Mr. Conway says after 44 years in prison, he considered people to be of value and to be respected and refused to be dehumanized himself. This is an episode of Reality Asserts Itself produced on September 16, 2014.
PAUL JAY, SENIOR EDITOR, TRNN: Welcome to The Real News Network. I’m Paul Jay, and this is Reality Asserts Itself.
We’re continuing our series of interviews with the former Baltimore Black Panther Eddie Conway. And in his book, Marshall Law: The Life & Times of a Baltimore Black Panther, after spending a great deal of time in solitary confinement, Eddie in his book writes this–a book, I should add, that was written while he was in prison:
The time in the hole had forced me to quiet reflection and contemplation. I resolved to never give up my struggle for freedom for me or my people. So the penitentiary represented to me just another level of struggle.
Now joining us again in the studio is Eddie Conway.
Thanks for joining us again.
EDDIE CONWAY, FMR. BLACK PANTHER, BALTIMORE CHAPTER: Okay.
JAY: You write here in the part I just quoted about continuing the struggle. And elsewhere, in a few other places, you write about the decision–it’s almost a decision, in a sense, to defend your humanity. I mean, if prison’s anything, it’s about dehumanizing people, and you don’t get dehumanized. I mean, even after 44 years–I know when–I’m around when other people meet you, and they ask you, you know, how are you so calm? Why aren’t you furious and bitter? Why aren’t you? Or are you?
CONWAY: Well, sometimes I question that myself. But no, I’m actually not. I think that early on I decided–well, the first thing was that there was a line in the sand as far as I was as concerned, and my position was that if the police didn’t bother me, I wasn’t going to bother them. It took us seven years to reach the agreement.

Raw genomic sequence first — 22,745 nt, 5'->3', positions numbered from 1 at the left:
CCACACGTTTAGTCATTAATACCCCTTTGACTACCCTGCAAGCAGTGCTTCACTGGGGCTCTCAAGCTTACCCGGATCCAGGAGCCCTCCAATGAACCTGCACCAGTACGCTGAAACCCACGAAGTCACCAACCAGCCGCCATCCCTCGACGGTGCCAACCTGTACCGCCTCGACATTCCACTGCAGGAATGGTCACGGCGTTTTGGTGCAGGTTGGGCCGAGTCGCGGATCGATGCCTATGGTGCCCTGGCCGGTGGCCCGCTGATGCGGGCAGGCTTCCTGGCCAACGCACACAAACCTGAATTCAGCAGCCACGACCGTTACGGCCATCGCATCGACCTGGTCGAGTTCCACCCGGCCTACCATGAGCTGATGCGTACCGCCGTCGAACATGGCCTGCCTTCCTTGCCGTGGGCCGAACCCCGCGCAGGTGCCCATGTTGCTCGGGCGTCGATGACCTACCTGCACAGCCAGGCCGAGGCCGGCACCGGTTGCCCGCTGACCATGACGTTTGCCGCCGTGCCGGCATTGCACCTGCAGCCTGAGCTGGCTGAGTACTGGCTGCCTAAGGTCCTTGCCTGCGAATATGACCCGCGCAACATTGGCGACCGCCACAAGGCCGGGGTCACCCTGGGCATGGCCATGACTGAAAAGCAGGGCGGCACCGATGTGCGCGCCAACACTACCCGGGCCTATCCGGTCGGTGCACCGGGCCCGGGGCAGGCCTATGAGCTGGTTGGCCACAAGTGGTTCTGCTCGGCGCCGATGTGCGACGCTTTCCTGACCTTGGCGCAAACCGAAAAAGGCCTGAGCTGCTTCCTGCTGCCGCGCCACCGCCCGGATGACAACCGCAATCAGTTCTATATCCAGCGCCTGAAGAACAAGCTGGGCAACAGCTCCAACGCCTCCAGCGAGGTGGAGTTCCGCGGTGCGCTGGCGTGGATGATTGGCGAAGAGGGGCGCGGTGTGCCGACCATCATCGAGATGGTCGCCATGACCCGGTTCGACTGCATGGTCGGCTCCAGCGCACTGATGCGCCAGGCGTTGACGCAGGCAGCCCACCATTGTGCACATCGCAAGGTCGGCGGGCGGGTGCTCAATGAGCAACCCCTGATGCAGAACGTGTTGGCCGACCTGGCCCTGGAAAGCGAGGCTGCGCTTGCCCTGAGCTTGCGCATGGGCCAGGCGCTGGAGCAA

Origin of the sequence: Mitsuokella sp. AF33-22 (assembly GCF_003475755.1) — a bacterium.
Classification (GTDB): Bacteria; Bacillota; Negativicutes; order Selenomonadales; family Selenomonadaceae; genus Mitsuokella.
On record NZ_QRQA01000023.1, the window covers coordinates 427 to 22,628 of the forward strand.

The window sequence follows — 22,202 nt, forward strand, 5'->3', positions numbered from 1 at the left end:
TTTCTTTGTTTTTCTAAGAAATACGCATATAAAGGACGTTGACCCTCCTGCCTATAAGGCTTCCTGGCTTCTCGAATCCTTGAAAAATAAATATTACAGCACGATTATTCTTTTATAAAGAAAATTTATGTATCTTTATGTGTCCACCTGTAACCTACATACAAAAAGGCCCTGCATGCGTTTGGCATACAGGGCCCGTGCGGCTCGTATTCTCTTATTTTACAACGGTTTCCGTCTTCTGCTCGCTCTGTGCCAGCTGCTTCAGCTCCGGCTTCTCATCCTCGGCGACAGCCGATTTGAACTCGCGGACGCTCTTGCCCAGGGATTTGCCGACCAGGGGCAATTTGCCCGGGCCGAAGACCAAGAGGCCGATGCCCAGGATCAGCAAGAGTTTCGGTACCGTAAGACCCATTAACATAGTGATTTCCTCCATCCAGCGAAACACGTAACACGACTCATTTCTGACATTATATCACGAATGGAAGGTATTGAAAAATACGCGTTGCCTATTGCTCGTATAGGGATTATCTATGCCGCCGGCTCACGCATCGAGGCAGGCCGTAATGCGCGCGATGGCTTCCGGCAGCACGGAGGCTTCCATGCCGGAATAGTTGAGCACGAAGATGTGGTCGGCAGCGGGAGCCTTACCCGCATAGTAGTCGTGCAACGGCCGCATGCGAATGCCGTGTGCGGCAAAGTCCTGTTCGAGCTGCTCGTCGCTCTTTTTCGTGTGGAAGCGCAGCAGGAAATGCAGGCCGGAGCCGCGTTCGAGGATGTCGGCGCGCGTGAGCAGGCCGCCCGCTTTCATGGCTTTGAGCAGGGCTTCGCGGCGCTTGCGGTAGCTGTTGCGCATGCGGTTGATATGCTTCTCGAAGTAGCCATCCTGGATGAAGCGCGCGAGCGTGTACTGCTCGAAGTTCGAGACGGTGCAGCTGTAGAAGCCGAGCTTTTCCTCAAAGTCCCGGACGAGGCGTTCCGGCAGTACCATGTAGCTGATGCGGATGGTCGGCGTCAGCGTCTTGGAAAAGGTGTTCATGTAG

JAY: You mean the guards, you mean.
CONWAY: Yes, the guards. It took us seven years to reach that agreement. And finally they decided, well, okay, we’re not going to bother you. And at that point then, I decided that I could move away from the combat mode. And that’s pretty much how I seen it. Initially when I went into prison–and I just have to kind of, like, give you an example. The very first day I got into prison, I sat down in the mess hall to eat, and they made everybody get up and leave. And I hadn’t even had finished my food. So I just–I continued to eat. And they gathered around me and threatened to attack me because I wasn’t leaving. And the other prisoners came to my assistance and demanded that I be allowed to eat. And I couldn’t figure out why you would give a person a plate of food and then halfway through the meal you would just bang on the table and say, get up, let’s go.
JAY: Now, just let me set some context I know from the book. This is at a time when there’s at least 40 people that are in the Panthers, maybe another hundred want to join the Panthers, and you’re considered one of the important leaders from the Panthers from this region. So there’s a kind of a drama even the moment you get there.
CONWAY: Yeah. You know. So at that point I basically decided that, well, okay, you all are not going to treat me like an animal. And we went back and forth with that until such a time that we finally had an agreement that they wouldn’t treat me like an animal and they would treat me like a human being. And then, from that point on, I pretty much could relax and be myself.
JAY: You’re talking after almost seven years of solitary confinement.
CONWAY: Seven years, yes, of conflicts and challenges and refusal to participate in being treated like an animal.
JAY: When you’re in solitary, what have you got? I mean, can you read?
CONWAY: That’s pretty much all you have. You can read. And I did do too much reading, in fact.
JAY: What did you read? What did you have?
CONWAY: I read everything I could get my hands on. And initially I just read a lot of stuff about black history. I just read a lot of stuff about culture. I read a lot of stuff about world history.
JAY: People could send you books?
CONWAY: Yes, people could send books, and we smuggled books in. And fortunately for me, when I initially got in the prison system, I set up a system, a library; I set a library up in the prison. There was, like, 2,000 people there and no library. So I set a library up in two of the cells, up in the prison. And then I set up a survival program that would allow us to send stuff back and forth over to the people in lockup. And so that worked for me also, because I actually used it.